Miami Is the Number One Thirst Trap City in America

Stay thirsty, Miami.
Stay thirsty, Miami. Photo by Amadeus McCaskill
Is your Instagram feed full of abs and cleavage? You must be from Miami.

That, at least, is the takeaway of a new study of provocative online photos titled "Thirst Trap USA."

Commissioned by Four Loko (because of course it was), the study asked researchers to analyze more than 60,000 Instagram images in 50 U.S. cities, as well as ten cities across the rest of the world. The results show that for every 1,000 photos posted in Miami, 36 are "thirst traps," AKA photos designed to get viewers a little hot and bothered.

The phrase "thirst trap" is often assumed to refer exclusively to women. But for Four Loko's purposes, a thirst trap is a photo of anyone revealing skin for the sake of sexiness. It's 2019, OK?

If you live in Miami, that 36:1,000 ratio might actually sound low. But consider that the second-highest-ranking city, Los Angeles, tallied 26 thirst traps per 1,000 photos, nearly a third fewer than the Magic City. Miami truly is a leader in the field of getting nearly naked for the 'gram.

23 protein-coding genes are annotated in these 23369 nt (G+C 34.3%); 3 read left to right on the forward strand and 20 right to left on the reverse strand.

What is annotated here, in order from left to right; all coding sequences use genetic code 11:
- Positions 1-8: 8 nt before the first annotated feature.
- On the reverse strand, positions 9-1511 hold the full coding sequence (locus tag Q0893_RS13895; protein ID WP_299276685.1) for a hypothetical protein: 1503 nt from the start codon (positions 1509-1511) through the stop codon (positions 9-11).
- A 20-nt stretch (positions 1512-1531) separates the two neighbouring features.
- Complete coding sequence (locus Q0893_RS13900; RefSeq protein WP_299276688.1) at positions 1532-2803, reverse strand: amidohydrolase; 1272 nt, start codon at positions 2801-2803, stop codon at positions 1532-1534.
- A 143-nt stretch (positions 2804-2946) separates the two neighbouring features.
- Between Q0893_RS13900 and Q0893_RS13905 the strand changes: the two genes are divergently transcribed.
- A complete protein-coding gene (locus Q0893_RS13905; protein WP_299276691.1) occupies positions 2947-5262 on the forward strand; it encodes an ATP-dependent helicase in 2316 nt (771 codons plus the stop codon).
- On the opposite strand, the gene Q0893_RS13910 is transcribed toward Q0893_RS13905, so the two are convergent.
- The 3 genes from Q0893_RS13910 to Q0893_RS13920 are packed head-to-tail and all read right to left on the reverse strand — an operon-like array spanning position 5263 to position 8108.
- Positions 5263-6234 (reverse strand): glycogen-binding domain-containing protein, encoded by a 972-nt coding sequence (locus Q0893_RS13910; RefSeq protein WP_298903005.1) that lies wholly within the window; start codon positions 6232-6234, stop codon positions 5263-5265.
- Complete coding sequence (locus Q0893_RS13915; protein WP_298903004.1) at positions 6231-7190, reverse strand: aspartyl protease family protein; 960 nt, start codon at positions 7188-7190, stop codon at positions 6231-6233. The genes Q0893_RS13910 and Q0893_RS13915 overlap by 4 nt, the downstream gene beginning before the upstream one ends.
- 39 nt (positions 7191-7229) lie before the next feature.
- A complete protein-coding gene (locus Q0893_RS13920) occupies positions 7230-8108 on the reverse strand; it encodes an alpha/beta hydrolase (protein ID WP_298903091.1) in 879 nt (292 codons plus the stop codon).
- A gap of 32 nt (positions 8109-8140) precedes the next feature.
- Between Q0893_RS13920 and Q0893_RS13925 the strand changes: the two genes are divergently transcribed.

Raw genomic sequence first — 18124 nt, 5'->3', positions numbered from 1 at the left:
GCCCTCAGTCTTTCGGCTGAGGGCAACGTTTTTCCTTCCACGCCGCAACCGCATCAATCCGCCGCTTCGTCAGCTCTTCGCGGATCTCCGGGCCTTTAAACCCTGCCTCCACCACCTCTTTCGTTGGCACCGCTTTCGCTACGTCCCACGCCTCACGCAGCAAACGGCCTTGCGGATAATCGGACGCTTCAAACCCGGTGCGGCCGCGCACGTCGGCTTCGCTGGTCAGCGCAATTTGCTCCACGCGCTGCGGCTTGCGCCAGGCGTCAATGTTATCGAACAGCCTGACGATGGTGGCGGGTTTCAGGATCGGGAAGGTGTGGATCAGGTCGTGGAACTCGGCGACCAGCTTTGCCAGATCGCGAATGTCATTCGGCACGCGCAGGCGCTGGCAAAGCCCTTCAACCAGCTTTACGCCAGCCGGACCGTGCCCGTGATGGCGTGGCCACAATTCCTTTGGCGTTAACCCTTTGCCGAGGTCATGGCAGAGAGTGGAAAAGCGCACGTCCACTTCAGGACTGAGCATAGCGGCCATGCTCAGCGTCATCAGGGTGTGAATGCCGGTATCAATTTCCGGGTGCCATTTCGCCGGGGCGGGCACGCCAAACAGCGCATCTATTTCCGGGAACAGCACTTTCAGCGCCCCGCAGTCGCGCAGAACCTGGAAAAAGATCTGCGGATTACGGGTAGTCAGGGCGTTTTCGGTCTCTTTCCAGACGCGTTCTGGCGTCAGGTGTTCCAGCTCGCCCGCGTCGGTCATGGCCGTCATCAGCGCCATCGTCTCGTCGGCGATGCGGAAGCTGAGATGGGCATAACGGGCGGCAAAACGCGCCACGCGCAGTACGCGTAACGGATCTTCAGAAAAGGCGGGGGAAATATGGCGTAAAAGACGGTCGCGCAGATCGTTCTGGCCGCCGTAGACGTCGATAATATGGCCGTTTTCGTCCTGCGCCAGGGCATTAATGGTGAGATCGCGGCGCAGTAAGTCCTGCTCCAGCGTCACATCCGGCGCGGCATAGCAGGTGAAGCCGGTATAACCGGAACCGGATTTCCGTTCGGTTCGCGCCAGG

Internationally, only one city bested Miami's proclivity for skinstagrams: Rio de Janeiro, Brazil, with a ratio of 39:1,000.

Because you are of course concerned about the science behind a Four Loko study, the company wants you to know these stats are legit: "In order to conduct a fair analysis we had to establish and maintain strict standards in the face of an obviously subjective topic." Researchers defined a "thirst trap" as a photo that goes above and beyond a merely sexy image by showing a "considerable display of skin (revealing abs, belly buttons, butts, and close-ups of legs or breasts)." Thirsty poses were admitted too: "We also counted images where the body is clothed in a normal manner but the subject is clearly flaunting a particular body part (most common example being an over-the-shoulder booty shot at the gym)."

Photos by professional photographers, ads for adult services, and shots in which subjects were doing some sort of activity, rather than posing exclusively for thirst's sake, were deemed ineligible.

Way to put it all out there, Miami.

You can read the full study at
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Ciara LaVelle is New Times' former arts and culture editor. She earned her BS in journalism at Boston University and moved to Florida in 2004. She joined New Times' staff in 2011.
Contact: Ciara LaVelle